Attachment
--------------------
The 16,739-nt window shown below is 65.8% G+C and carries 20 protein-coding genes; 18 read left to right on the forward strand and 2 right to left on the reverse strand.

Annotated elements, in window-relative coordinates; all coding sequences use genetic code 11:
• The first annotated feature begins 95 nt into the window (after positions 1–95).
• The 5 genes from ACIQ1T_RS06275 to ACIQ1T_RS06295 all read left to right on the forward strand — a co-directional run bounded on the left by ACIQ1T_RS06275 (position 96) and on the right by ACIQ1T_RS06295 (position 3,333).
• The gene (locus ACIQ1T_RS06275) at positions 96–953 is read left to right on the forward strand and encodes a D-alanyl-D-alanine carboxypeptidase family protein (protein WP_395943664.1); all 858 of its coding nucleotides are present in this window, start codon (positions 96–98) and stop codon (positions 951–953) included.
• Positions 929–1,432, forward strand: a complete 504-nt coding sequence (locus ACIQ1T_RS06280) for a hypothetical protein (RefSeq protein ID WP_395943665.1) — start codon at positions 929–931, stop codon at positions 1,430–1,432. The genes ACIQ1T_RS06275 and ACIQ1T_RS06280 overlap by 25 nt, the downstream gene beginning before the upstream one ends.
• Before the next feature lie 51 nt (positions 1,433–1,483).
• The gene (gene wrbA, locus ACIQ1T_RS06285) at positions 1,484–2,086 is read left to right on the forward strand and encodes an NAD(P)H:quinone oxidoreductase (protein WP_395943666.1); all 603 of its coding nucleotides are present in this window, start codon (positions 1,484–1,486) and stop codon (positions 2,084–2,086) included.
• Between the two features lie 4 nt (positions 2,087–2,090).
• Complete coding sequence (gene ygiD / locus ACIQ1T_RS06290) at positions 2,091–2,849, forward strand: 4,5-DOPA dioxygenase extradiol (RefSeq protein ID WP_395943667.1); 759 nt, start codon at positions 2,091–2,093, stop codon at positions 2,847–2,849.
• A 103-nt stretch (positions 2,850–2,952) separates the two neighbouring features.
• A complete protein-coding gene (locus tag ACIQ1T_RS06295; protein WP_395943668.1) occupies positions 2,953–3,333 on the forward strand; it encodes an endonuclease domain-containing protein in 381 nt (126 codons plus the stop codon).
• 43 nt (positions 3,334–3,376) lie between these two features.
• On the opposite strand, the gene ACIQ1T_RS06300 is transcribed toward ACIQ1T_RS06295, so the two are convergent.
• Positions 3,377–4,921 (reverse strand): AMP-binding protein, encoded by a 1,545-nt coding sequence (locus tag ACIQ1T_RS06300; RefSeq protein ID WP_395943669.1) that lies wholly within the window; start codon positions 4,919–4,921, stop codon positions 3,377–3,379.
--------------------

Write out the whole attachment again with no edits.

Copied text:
The 16,739-nt window shown below is 65.8% G+C and carries 20 protein-coding genes; 18 read left to right on the forward strand and 2 right to left on the reverse strand.

Annotated elements, in window-relative coordinates; all coding sequences use genetic code 11:
• The first annotated feature begins 95 nt into the window (after positions 1–95).
• The 5 genes from ACIQ1T_RS06275 to ACIQ1T_RS06295 all read left to right on the forward strand — a co-directional run bounded on the left by ACIQ1T_RS06275 (position 96) and on the right by ACIQ1T_RS06295 (position 3,333).
• The gene (locus ACIQ1T_RS06275) at positions 96–953 is read left to right on the forward strand and encodes a D-alanyl-D-alanine carboxypeptidase family protein (protein WP_395943664.1); all 858 of its coding nucleotides are present in this window, start codon (positions 96–98) and stop codon (positions 951–953) included.
• Positions 929–1,432, forward strand: a complete 504-nt coding sequence (locus ACIQ1T_RS06280) for a hypothetical protein (RefSeq protein ID WP_395943665.1) — start codon at positions 929–931, stop codon at positions 1,430–1,432. The genes ACIQ1T_RS06275 and ACIQ1T_RS06280 overlap by 25 nt, the downstream gene beginning before the upstream one ends.
• Before the next feature lie 51 nt (positions 1,433–1,483).
• The gene (gene wrbA, locus ACIQ1T_RS06285) at positions 1,484–2,086 is read left to right on the forward strand and encodes an NAD(P)H:quinone oxidoreductase (protein WP_395943666.1); all 603 of its coding nucleotides are present in this window, start codon (positions 1,484–1,486) and stop codon (positions 2,084–2,086) included.
• Between the two features lie 4 nt (positions 2,087–2,090).
• Complete coding sequence (gene ygiD / locus ACIQ1T_RS06290) at positions 2,091–2,849, forward strand: 4,5-DOPA dioxygenase extradiol (RefSeq protein ID WP_395943667.1); 759 nt, start codon at positions 2,091–2,093, stop codon at positions 2,847–2,849.
• A 103-nt stretch (positions 2,850–2,952) separates the two neighbouring features.
• A complete protein-coding gene (locus tag ACIQ1T_RS06295; protein WP_395943668.1) occupies positions 2,953–3,333 on the forward strand; it encodes an endonuclease domain-containing protein in 381 nt (126 codons plus the stop codon).
• 43 nt (positions 3,334–3,376) lie between these two features.
• On the opposite strand, the gene ACIQ1T_RS06300 is transcribed toward ACIQ1T_RS06295, so the two are convergent.
• Positions 3,377–4,921 (reverse strand): AMP-binding protein, encoded by a 1,545-nt coding sequence (locus tag ACIQ1T_RS06300; RefSeq protein ID WP_395943669.1) that lies wholly within the window; start codon positions 4,919–4,921, stop codon positions 3,377–3,379.